In this edition
We are already over half way through 2012 and the Faculty of Engineering and Surveying has been busy.
In this edition we:
- Learn about new research into Tribology, a new Groundwater Research Group and Arsenic
- Learn from Professors and alumni guest lecturers
- Celebrate alumni success
For general enquiries about this enewsletter, please contact Raylene Jones, Administration Coordinator, Academic and Student Support.
Tribology and Dr Yousif
USQ meet Australian Institute of Building
A three dimensional drawing of the new tribo-test machine integrating multi-configurations
At USQ, a new tribology machine has been developed. In component design, tribological loading plays a very important key in material selection.
A staff member of the faculty of engineering and surveying (Dr. B.F. Yousif) is leading a special issue on materials, design and tribology for Materials and Design Journal (Impact factor 1.79, Ranked A). The issue will be published in Dec on the international database, www.sciencedirect.com.
AIB National President Greg McLean (left) recently visited USQ Springfield
USQ recently hosted an inaugural meeting between construction students, Faculty of Engineering and Surveying staff and representatives of the Australian Institute of Building (AIB) at Springfield campus.
The meeting, aimed at discussing opportunities for future collaboration was attended by AIB's National President Greg McLean, Queensland Chapter President John Gaskin, past Qld Chapter President and Chair of the USQ Construction Advisory Committee Bob Wildermuth and other committee members.
Read more >
Alumni imparting knowledge
USQ on the race track!
USQ Civil Engineering Graduate, Brock Tomkins
Recent USQ Civil Engineering Graduate, Brock Tomkins who is now working at GHD Toowoomba Office, visited first year Engineering students to discuss the fundamentals of Engineering and enjoy pizza and networking.
Nathan Assaillit and USQ on the track
The University of Southern Queensland (USQ) is taking to the track in support of Nathan Assaillit who is completing a Bachelor of Engineering (Mechanical) alongside persuing his dream of becoming a motorsport professional.
Read more >
When Arsenic of the agenda is a good thing
USQ goes underground!
Professor Jochen Bundschuh
The University of Southern Queensland is co-organising the International Congress "As 2012: Understanding the Geological-Medical Interface of Arsenic". The congress will be held on the 22-27 July in Cairns.
The congress forms part of the international congress series "Arsenic in the Environment" which is led by Professor Jochen Bundschuh from USQ (FoES, NCEA) and Professor Bhattacharya from the Royal Institute of Technology, Stockholm, Sweden.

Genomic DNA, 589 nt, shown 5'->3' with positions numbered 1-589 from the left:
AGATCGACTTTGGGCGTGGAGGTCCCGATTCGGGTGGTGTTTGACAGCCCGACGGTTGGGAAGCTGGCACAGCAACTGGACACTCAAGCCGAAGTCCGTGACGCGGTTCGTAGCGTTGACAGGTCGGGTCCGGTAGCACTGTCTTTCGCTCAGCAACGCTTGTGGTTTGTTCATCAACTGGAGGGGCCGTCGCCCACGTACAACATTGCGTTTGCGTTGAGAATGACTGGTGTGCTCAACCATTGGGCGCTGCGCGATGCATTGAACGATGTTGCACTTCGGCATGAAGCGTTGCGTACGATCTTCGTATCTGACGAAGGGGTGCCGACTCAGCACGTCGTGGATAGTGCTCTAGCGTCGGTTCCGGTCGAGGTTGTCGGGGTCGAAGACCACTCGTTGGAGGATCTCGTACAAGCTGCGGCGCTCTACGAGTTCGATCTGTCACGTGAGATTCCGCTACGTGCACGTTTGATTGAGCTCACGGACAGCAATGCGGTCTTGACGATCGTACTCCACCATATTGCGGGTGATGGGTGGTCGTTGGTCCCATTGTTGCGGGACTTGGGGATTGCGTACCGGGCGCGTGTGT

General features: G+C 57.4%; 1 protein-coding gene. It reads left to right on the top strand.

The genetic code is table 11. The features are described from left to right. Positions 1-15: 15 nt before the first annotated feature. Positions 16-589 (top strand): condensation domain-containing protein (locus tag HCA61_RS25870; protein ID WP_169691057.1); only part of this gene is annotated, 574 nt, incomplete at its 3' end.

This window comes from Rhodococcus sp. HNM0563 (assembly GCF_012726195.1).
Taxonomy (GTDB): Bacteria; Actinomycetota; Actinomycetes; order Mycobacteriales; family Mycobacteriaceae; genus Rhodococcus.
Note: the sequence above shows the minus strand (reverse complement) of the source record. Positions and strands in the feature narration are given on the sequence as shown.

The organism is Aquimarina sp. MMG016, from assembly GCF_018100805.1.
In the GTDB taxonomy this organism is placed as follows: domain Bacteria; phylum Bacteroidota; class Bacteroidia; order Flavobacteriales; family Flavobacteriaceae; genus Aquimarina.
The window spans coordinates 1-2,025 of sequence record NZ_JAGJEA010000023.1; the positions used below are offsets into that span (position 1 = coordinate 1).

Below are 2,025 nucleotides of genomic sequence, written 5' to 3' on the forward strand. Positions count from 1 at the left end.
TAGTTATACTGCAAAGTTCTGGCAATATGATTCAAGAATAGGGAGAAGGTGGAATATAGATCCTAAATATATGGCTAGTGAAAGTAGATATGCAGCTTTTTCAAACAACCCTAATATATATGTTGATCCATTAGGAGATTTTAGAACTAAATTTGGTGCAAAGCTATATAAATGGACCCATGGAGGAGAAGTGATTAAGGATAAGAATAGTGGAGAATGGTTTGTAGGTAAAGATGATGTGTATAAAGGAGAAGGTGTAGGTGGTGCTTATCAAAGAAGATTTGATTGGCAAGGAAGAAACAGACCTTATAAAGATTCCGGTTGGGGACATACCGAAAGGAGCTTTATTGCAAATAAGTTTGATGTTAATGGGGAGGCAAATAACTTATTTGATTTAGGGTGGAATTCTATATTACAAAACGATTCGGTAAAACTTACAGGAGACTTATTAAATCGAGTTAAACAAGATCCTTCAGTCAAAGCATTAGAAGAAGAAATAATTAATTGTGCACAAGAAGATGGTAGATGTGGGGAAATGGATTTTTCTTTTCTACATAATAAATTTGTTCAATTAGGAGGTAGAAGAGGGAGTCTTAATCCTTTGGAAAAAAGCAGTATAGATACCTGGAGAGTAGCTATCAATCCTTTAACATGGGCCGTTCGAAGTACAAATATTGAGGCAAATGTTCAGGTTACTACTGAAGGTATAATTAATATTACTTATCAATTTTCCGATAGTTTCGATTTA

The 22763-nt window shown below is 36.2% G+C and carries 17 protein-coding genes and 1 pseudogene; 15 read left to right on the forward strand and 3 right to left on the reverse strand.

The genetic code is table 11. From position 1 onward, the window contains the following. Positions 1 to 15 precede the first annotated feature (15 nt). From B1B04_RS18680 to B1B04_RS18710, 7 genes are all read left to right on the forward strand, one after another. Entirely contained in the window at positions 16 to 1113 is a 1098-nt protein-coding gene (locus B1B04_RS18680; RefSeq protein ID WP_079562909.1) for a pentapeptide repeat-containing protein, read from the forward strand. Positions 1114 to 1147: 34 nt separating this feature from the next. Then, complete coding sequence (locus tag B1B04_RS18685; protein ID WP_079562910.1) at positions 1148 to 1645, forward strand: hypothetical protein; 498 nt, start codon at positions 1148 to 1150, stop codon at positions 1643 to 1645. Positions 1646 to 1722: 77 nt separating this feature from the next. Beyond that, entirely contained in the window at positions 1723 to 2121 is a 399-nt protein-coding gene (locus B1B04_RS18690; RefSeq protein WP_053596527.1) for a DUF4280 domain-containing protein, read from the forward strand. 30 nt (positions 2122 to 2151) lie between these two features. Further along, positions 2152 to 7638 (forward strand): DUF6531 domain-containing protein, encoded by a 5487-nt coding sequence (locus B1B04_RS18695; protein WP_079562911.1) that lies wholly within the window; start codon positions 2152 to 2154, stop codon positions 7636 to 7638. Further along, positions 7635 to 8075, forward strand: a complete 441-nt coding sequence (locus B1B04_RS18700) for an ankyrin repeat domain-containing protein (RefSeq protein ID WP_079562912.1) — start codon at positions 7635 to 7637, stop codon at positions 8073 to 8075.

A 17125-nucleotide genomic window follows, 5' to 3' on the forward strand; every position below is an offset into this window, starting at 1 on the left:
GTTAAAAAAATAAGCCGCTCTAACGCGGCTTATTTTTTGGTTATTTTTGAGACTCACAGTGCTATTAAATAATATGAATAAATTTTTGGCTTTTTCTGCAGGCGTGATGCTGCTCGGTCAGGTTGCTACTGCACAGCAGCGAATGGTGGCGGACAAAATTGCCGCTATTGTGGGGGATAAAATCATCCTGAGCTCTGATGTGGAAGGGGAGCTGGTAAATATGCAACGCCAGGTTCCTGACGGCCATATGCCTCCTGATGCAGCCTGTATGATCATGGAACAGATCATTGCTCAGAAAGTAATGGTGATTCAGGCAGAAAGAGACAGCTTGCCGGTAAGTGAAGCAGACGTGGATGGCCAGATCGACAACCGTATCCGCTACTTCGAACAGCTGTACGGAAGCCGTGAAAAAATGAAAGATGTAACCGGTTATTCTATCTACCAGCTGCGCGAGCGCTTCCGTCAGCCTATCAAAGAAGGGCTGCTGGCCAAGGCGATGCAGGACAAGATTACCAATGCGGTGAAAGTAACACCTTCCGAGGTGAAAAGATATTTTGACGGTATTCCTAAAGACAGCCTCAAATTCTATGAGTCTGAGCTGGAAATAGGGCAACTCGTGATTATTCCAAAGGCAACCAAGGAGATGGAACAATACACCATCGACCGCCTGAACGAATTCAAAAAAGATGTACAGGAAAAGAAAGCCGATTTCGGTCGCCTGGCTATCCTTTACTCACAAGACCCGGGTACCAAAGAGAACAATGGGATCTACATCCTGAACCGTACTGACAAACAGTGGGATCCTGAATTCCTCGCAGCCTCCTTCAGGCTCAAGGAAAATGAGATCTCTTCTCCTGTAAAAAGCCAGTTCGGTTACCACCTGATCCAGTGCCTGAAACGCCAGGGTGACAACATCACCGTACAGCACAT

The interdisciplinary congress topics cover the problem of geogenic arsenic in drinking water and food that worldwide affects more than 200 million people in more than 75 countries.
Topics cover arsenic occurrence in geoenvironments, mobility and bioavailability of arsenic in different environments including aquifers, soils, sediments as well as the food chain, and human health effects.
USQ goes underground....
A new Groundwater Research Group (GReG) was initiated recently at USQ with strong support by the NCEA and FoES. The group is headed by Professor Jochen Bundschuh and includes Dr. Elad Dafny, a post-doc researcher.
GReG aims to extend the research abilities of the university below the soil horizons and into the underground aquifers. Their vision is to promote GReG into a major research group in the region, providing sustainable groundwater solutions for the future agricultural, mining and industry sectors.
A renewed focus on Professionalism for Engineering Academics
There is a renewed focus on academics pursuing chartered (professional recognition) and registration (legal obligation). This has resulted in an overhaul of the Stage 2 competencies for chartered recognition to include engineering education as a specific area of practice to be introduced in July 2012. It is Steven Goh's understanding that engineering academics who have been recognised at Stage 1 (Bachelor of Engineering) will now be able to progress to Stage 2, and thus chartered based fully on their experience within academia (and eligible to be registered as a professional engineer in QLD under the co-regulation arrangement).
Engineers Australia's QLD Division (in consultation with BoPEQ and AaeE) has developed an education strategy to engage engineering academics in Queensland and will be implemented soon.